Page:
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Drug and Alcohol Findings. (2012) Effectiveness Bank Bulletin [Alcohol innovation programme evaluation]. Effectiveness Bank Bulletin, 11 Aug,

PDF (South East Alcohol Innovation Programme: evaluation report- Drug and Alcohol Findings summary review.) - Published Version

South East Alcohol Innovation Programme: evaluation report.
Lundbeck UK Limited and Centre for Public Innovation, 2011.

In the south east of England a bidding exercise spawned a spate of short-term innovative projects to reduce alcohol-related harm, from which five models were assessed as most promising and taken forward for further implementation and assessment the following year – a rapid and intensive test bed from which others can learn as well.

The South East Alcohol Innovation Programme was initiated by the Regional Alcohol Manager at the Government Office for the South East of England. From 2010 to 2011 it funded innovation activities in the public and voluntary sectors designed to reduce alcohol-related harm as measured by the level of alcohol-related hospital admissions, and to influence the adverse impact on population health and criminal justice challenges associated with violence and anti-social behaviour.

Primary care trusts (which fund public health services) and their partners were encouraged to bid for £300,000 to test out innovative approaches to meeting these objectives for between six and eight weeks. Successful bidders were encouraged to report the outcomes using a common framework.

In year one the aim was to fund as many innovative ideas as possible to tackle alcohol-related hospital admissions. In all 26 projects were funded across three thematic grant rounds:
• Seasonal alcohol campaigns;
• High impact grant programmes;
• Joint commissioner-provider pilots.

Using 'innovation funnelling', these projects were then scored against several criteria to agree which would be taken forward. The top five which had the greatest impact were selected as models for the year two bidding round, which resulted in 10 projects running between December 2010 and April 2011. The five models are described below. The projects based on these models in year two may have varied somewhat from these models.

Frequent flyers:
A specialist community-based worker was appointed to work intensively with the 10 patients with the most alcohol-related repeat hospital admissions, to coordinate their care, reduce the impact on other services and ultimately reduce the likelihood of further admissions. Candidate patients were identified through medical assessment unit records and referred to the worker, who proactively contacted them and sought to engage them in a full assessment of their needs, linking with, and coordinating care and treatment from other specialist services. Offering dedicated care management was intended to achieve a more effective and coordinated approach to their treatment, freeing up the resources of those currently working with them in a more sporadic, unplanned way.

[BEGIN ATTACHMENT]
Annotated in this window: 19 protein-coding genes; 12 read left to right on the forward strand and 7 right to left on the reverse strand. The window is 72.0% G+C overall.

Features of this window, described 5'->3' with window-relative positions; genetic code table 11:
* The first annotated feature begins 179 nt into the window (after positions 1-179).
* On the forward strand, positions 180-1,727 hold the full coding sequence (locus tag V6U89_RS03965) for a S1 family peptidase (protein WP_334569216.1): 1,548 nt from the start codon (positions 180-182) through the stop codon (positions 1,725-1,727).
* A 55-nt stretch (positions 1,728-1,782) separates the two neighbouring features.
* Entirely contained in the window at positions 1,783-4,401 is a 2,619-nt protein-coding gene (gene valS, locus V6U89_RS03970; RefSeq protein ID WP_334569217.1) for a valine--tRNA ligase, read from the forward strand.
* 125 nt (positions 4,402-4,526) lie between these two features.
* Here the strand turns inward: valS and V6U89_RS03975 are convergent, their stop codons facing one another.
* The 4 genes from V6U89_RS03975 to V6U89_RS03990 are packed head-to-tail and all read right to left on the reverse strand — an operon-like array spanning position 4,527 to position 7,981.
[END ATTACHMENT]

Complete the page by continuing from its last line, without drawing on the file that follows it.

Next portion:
Pharmacy brief advice:
The aim was to engage with staff in community pharmacies to enable them to proactively offer brief advice on alcohol to their customers. Information for pharmacy staff covered health awareness, understanding units of alcohol, early identification of possible excess, data capture on awareness and units consumed, and signposting/referral for additional support where required. This aim was to raise awareness of what constitutes safe alcohol consumption amongst low and increasing risk customers unaware of how much they are drinking.

Hostel clinical nurse:
The project funded a clinician to provide clinical support and training for hostel staff to enable them to support previous rough sleepers who are dependent drinkers, with the aim of reducing their drinking and addressing attendant health problems. It extended the opportunities for alcohol-dependent residents to address their substance misuse as well as improve their mental and physical health, a group whose severe dependence and chaotic lives mean they tended not to access existing services. The project targeted drinkers for whom inpatient detoxification does not work, usually ending with a return to the hostel and resumed drinking, aiming to replace this cycle with personalised, gradual detoxification within the hostel environment.

Supported housing self-help group:
Using the vehicle of alcohol workshops, the project aimed to encourage the formation of a self-help group on drinking problems in a supported housing setting, addressing some of the issues which made residents reluctant to access specialist services while raising awareness of levels of alcohol consumption and how to reduce this to safer levels. The self-help format enabled participants to support one another, drawing on their own skills and experiences. By eliciting and identifying reasons for non-engagement with treatment services, group discussions helped put in place mechanisms to manage these obstacles.

Brief intervention by hospital healthcare support workers:
Healthcare support workers in accident and emergency, medical assessment unit and gastroenterology wards were trained in simple techniques to enable them to identify and briefly advise risky drinkers among the patients they came in to contact with. These workers contact all patients admitted and usually have more time than nursing and other medical staff. They were trained how to screen and advise patients while performing basic care tasks, effectively delivering information at a time of crisis for the patient in a way which it was hoped would affect their drinking and reduce repeat admissions for alcohol-related conditions.

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